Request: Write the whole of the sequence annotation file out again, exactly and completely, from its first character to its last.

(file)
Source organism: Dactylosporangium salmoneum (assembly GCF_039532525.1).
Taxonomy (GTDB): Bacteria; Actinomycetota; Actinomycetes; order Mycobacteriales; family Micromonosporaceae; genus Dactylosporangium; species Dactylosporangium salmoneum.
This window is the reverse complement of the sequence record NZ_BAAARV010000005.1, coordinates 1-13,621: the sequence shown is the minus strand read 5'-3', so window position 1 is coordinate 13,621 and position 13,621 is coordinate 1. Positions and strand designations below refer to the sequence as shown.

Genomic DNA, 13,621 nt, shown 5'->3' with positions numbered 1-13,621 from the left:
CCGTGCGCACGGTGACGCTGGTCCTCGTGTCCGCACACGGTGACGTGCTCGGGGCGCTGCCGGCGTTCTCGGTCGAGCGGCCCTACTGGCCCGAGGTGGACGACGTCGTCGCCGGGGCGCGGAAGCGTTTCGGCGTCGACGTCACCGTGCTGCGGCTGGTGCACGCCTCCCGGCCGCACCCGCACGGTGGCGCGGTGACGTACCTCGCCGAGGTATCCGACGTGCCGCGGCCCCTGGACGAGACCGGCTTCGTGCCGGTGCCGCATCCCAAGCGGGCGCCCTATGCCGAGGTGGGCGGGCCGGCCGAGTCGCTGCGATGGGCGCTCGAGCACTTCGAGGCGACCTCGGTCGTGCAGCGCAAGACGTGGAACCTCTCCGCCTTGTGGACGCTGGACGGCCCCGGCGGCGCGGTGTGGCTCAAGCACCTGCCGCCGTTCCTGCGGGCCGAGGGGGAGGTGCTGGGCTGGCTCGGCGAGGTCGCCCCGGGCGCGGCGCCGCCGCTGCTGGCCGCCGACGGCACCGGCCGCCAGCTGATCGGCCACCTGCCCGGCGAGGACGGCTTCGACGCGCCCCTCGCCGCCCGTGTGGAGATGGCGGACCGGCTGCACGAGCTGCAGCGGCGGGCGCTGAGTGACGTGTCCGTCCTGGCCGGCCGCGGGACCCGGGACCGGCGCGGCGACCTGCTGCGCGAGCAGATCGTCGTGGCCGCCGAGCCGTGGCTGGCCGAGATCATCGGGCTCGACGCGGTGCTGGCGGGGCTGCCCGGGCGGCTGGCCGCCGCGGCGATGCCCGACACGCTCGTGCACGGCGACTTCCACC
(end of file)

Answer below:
Source organism: Dactylosporangium salmoneum (assembly GCF_039532525.1).
Taxonomy (GTDB): Bacteria; Actinomycetota; Actinomycetes; order Mycobacteriales; family Micromonosporaceae; genus Dactylosporangium; species Dactylosporangium salmoneum.
This window is the reverse complement of the sequence record NZ_BAAARV010000005.1, coordinates 1-13,621: the sequence shown is the minus strand read 5'-3', so window position 1 is coordinate 13,621 and position 13,621 is coordinate 1. Positions and strand designations below refer to the sequence as shown.

Genomic DNA, 13,621 nt, shown 5'->3' with positions numbered 1-13,621 from the left:
CCGTGCGCACGGTGACGCTGGTCCTCGTGTCCGCACACGGTGACGTGCTCGGGGCGCTGCCGGCGTTCTCGGTCGAGCGGCCCTACTGGCCCGAGGTGGACGACGTCGTCGCCGGGGCGCGGAAGCGTTTCGGCGTCGACGTCACCGTGCTGCGGCTGGTGCACGCCTCCCGGCCGCACCCGCACGGTGGCGCGGTGACGTACCTCGCCGAGGTATCCGACGTGCCGCGGCCCCTGGACGAGACCGGCTTCGTGCCGGTGCCGCATCCCAAGCGGGCGCCCTATGCCGAGGTGGGCGGGCCGGCCGAGTCGCTGCGATGGGCGCTCGAGCACTTCGAGGCGACCTCGGTCGTGCAGCGCAAGACGTGGAACCTCTCCGCCTTGTGGACGCTGGACGGCCCCGGCGGCGCGGTGTGGCTCAAGCACCTGCCGCCGTTCCTGCGGGCCGAGGGGGAGGTGCTGGGCTGGCTCGGCGAGGTCGCCCCGGGCGCGGCGCCGCCGCTGCTGGCCGCCGACGGCACCGGCCGCCAGCTGATCGGCCACCTGCCCGGCGAGGACGGCTTCGACGCGCCCCTCGCCGCCCGTGTGGAGATGGCGGACCGGCTGCACGAGCTGCAGCGGCGGGCGCTGAGTGACGTGTCCGTCCTGGCCGGCCGCGGGACCCGGGACCGGCGCGGCGACCTGCTGCGCGAGCAGATCGTCGTGGCCGCCGAGCCGTGGCTGGCCGAGATCATCGGGCTCGACGCGGTGCTGGCGGGGCTGCCCGGGCGGCTGGCCGCCGCGGCGATGCCCGACACGCTCGTGCACGGCGACTTCCACC